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Sobek was the god of the crocodiles and was appropriately depicted with the head of a crocodile in many portraits. Sobek remains one of the oldest Egyptian gods discovered, according to ancient texts. Some Egyptians believed that Sobek created the Nile River, where crocodiles are most abundant. Themes associated with Sobek include fertility and chaos.

4. Frog

frog statue at temple of karnak, egypt

Male deities of the Ogdoad generally possessed the head of a frog.

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The frog appears alongside several Egyptian deities, including Nun, Kek, and Amun. These three deities belonged to the Ogdoad, which describes a group of eight primordial Egyptian deities. Four deities in the Ogdoad were male and had female counterparts. Kek, Nun, and Amun were all male deities that possessed the head of a frog. In Ancient Egyptian mythology, Nun was the god of dark and turbulent waters, Kek was the god of darkness and night, and Amun was the god of the air. On the other hand, one female goddess also possessed the head of a frog: Heket. Heket was the Ancient Egyptian goddess of birth and fertility.

5. Snake

                          Egyptian hieroglyphs of Wadjet, the protector cobra godess inside a tomb. Valley of the Kings, Egypt.

Buto, or Wadjet, was the goddess of snakes and usually displayed the features of a cobra.

©Azadeh Lund/Shutterstock.com

In the Ogdoad, the female partners of the male deities possessed the heads of serpents or snakes. While most believe the female Ogdoad members included goddesses like Naunet and Amunet, this grouping of Egyptian deities has been subject to change. Nevertheless, most contend that females belonging to the Ogdoad all displayed the heads of snakes in early texts. However, one goddess represented all snakes. Buto, also known as Wadjet, was the goddess of serpents and possessed the features of a cobra.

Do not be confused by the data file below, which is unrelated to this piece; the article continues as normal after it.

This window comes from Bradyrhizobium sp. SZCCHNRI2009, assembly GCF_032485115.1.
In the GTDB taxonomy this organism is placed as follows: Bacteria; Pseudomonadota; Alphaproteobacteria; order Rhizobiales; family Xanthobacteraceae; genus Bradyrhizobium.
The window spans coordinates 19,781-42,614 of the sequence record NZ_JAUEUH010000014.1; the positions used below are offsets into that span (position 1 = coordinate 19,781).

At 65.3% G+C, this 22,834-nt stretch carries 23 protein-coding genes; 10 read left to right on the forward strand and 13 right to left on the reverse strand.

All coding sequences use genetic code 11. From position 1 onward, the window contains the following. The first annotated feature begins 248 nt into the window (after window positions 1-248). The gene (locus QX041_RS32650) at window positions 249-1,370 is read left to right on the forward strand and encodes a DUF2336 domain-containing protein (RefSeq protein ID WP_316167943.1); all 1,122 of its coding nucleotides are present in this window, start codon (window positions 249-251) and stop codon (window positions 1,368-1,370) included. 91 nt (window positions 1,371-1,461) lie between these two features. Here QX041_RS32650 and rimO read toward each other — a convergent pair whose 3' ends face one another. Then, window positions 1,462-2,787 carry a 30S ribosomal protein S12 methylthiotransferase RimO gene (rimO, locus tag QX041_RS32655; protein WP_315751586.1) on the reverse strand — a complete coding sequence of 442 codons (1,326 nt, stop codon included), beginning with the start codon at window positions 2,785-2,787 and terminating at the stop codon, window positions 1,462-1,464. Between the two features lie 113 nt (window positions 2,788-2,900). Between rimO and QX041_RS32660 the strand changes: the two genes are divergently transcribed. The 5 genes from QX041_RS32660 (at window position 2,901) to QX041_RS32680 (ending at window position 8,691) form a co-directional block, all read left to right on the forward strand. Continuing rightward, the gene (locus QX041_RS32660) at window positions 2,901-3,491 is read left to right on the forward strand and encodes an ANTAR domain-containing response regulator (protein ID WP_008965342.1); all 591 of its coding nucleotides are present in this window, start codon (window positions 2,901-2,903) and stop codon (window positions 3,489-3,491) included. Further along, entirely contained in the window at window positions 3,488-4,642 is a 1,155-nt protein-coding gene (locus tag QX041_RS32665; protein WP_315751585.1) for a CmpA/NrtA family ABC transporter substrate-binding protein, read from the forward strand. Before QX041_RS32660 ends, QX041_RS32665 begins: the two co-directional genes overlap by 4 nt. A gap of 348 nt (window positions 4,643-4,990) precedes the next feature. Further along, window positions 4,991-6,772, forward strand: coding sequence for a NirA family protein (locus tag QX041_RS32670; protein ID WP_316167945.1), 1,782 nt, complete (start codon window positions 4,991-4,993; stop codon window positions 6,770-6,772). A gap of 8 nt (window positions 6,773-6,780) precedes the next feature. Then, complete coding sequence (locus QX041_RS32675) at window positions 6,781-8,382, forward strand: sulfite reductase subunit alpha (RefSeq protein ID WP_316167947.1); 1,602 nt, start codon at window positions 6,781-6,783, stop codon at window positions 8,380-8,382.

6. Lioness

The ancient Egyptian warrior goddess Sekhmet on the wall of Dendera Temple . Egypt .

Sekhmet possessed the head of a lioness and represented chaos, plague, war, healing, and the desert sun.

©hemro/Shutterstock.com

The lioness is associated with Sekhmet, Tefnut, Mut, and Astarte. Sekhmet possessed the head of a lioness and the body of a woman. As the goddess of healing, war, plague, the desert sun, and chaos, Sekhmet was an extremely powerful figure, deserving of a powerful symbolic animal like the lioness. Like Sekhmet, Tefnut also was portrayed with the body of a woman and the head of a lioness. Tefnut was the goddess of moisture, rain, and dew.

While the goddess Mut was typically depicted as a human woman, she occasionally possessed the head of a lioness. This feature was especially prominent when Mut was associated with other Egyptian deities, such as Sekhmet and Bastet. Furthermore, Mut was the goddess of the sky and the mother goddess, as she gave birth to all creation with Amun-Ra. Finally, Astarte was the goddess of love and war, and she was often associated with lions as well as bees and doves.

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About the Author

Eliana Riley is a writer at A-Z Animals where her primary focus is on geography, travel, and landmarks. Eliana is a second-year student at Miami University majoring in English Education and Spanish. A resident of Tennessee and Ohio, Eliana enjoys traveling to national and state parks, hiking, kayaking, and camping.